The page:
Exploring Sustainable Materials

a hand holding wood shavings against a background full of shavings


First thing when you think of sustainable material, you might think of bamboo. It is comparatively easy to grow, and the biggest advantage is that it grows quickly. It can be used both as wood and for fabrics, for example for bedding or clothing. 

However, the long transport routes must be considered, as bamboo is cultivated and mined in Asia and, for some years now, also in Africa. Of course, the import generates greenhouse gases. At the same time, the bamboo industry in Europe is starting up slowly and only recently, so that there are only a few seals in Europe that confirm the sustainability of the material. 

Natural rubber 

Natural rubber is often used for baby toys, rubber boots and condoms. The sustainability of it depends elementarily on the cultivation of the rubber tree. In principle, they make a valuable contribution to climate protection by being able to bind a large amount of carbon dioxide.  

Natural rubber compared to petroleum-based rubber more resilient and elastic and therefore not usable for all products. However, the production and use of natural rubber is much more sustainable than the use of petroleum. To be truly sustainable then, no forests must be cleared, or ecosystems destroyed to grow the rubber. With proper cultivation, for example in agroforestry systems, even pesticide use can be reduced. 

Since the complete sustainability of the natural rubber of the rubber tree is hindered by the long transport (it cannot be grown in Europe due to the climate), research is currently being conducted on natural rubber from dandelions. The material, Taraxagum, has already proven itself in car tires from Continental. Ultimately, dandelion as an alternative to the caoutchouc tree would reduce the dependence on imports. 

 A tree wich is tuched by two hands
Sustainable materials are an important part of creating a healthier environment. By using sustainable materials, we can reduce our impact on the planet and promote a more sustainable future for generations to come.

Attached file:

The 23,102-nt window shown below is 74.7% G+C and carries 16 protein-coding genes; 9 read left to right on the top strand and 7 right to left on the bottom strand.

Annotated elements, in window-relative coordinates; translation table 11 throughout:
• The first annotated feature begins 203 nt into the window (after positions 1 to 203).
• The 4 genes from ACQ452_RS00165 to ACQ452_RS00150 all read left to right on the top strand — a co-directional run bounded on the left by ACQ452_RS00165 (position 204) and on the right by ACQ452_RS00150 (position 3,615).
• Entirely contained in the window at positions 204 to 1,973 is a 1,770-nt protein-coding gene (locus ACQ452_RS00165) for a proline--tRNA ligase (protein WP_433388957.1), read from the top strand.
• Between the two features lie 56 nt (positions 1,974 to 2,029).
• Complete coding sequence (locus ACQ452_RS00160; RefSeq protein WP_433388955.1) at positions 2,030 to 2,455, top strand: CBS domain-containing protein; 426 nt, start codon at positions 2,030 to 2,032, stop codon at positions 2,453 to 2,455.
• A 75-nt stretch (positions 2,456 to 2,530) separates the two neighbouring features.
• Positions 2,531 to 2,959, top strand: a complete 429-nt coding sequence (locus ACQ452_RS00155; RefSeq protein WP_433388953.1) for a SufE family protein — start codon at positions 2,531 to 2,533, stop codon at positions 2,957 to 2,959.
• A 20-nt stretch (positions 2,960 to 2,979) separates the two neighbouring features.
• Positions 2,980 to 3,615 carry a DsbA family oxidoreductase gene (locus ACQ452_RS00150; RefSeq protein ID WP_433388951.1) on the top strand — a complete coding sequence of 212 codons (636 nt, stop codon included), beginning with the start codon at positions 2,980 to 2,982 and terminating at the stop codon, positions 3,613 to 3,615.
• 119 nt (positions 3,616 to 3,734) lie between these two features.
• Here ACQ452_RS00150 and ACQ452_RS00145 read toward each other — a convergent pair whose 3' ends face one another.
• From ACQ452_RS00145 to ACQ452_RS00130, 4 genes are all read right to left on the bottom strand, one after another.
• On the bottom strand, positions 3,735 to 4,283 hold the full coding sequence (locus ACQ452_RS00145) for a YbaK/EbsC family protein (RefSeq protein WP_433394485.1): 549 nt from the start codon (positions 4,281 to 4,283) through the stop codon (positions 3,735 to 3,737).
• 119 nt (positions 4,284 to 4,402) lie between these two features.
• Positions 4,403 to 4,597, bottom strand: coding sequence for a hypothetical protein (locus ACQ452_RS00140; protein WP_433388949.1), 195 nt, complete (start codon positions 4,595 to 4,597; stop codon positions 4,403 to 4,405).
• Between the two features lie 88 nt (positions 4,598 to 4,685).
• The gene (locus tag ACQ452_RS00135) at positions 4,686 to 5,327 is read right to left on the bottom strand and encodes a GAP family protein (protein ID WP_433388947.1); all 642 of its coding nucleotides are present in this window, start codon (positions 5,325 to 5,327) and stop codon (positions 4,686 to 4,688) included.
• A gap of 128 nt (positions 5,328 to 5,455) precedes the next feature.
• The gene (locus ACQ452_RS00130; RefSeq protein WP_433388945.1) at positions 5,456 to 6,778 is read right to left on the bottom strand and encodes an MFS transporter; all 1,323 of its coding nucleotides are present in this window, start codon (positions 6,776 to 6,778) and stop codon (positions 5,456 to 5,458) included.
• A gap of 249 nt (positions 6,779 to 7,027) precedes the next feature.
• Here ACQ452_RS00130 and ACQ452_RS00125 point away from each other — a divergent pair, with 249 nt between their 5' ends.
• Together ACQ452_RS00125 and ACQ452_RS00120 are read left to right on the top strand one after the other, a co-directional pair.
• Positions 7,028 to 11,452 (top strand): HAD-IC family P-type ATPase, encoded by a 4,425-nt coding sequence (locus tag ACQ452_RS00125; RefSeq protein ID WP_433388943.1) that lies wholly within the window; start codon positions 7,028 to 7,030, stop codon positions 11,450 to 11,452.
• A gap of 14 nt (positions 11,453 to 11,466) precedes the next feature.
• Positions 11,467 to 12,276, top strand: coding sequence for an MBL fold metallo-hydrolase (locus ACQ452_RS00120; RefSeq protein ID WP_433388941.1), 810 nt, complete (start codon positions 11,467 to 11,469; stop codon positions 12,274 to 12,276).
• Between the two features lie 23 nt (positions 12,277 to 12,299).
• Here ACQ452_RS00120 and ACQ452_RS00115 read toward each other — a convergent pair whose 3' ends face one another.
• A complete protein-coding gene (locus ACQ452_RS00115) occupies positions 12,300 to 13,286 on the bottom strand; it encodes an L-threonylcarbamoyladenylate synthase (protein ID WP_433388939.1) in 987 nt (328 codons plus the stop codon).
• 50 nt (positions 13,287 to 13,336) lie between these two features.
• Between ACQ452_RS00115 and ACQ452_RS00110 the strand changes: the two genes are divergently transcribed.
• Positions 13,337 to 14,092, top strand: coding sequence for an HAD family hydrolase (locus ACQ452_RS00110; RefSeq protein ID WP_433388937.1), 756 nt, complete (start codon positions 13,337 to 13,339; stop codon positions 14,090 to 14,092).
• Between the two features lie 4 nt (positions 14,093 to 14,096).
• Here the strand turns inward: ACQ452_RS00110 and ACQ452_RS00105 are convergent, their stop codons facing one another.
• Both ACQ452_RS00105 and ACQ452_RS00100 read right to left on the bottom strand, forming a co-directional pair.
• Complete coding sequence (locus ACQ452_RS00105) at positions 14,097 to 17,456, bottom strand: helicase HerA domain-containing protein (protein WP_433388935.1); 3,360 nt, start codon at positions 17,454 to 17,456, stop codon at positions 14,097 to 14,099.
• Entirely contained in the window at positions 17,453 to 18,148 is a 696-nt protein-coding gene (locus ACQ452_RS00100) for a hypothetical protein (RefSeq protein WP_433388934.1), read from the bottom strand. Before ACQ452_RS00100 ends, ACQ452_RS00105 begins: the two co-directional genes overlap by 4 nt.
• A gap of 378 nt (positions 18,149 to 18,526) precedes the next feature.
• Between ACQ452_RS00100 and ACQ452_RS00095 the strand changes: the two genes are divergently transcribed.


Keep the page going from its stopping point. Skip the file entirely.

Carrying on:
Natural stone 

Natural stone is often used for sustainable and green building projects. Not only does the stone make quite an impression with its diverse appearance as a floor or kitchen countertop, and it is also considered particularly sustainable. This is due in part to its natural occurrence in nature. Here, the stone is found "naturally" and already finished, so that no materials and resources are needed for production, only for processing. In addition, the natural stone does not contain harmful substances that could be released during processing. If the stone has done its job in one place, it can be reused super easily. Less to no resources are then needed for the second use. 

If you pay attention to sustainability in the supply chain, it is also important to consider the transport route: the shorter, the more sustainable. To keep the carbon footprint low, the distance from the stone plant should stay below 100 km.  


Due to its properties, aluminium is used in almost all areas of the construction industry and is also considered particularly sustainable. The material is lightweight, high-strength and super resistant to corrosion. Thus, modern industrial pollutants can hardly harm aluminium, which is why little maintenance is required. Since the material is virtually fully recyclable without diminishing its value, you are looking at extra longevity. Approximately 75% of all aluminium ever produced is still in use today. Therefore, the service life of aluminium products should be measured in decades, not just years. 


Seaweed is a renewable raw material that is already used as a source for stabilizers or thickening and gelling agents, for example to avoid animal gelatine. The seaweed farms are already there, and now the EU-funded research project BIOCARB-4-FOOD is working on the sustainable and efficient extraction of carbohydrates from seaweed to make it usable to produce bioplastics, among other things. Conventional plastic packaging is mostly made from oil, a limited raw material and one that takes a long time to degrade in plastic form. In addition to biodegradability, the packaging made from seaweed also focuses on extending the shelf life of the packaged food. 

To conclude 

No material is completely and a hundred percent sustainable. Especially the transport route can destroy the sustainability balance of materials that are not locally grown or occur locally. There always seems to be an aspect in the supply chains that can be improved, even if it is small. And considering the climate crisis, we would do well to make more use of sustainable materials in the production industry. 


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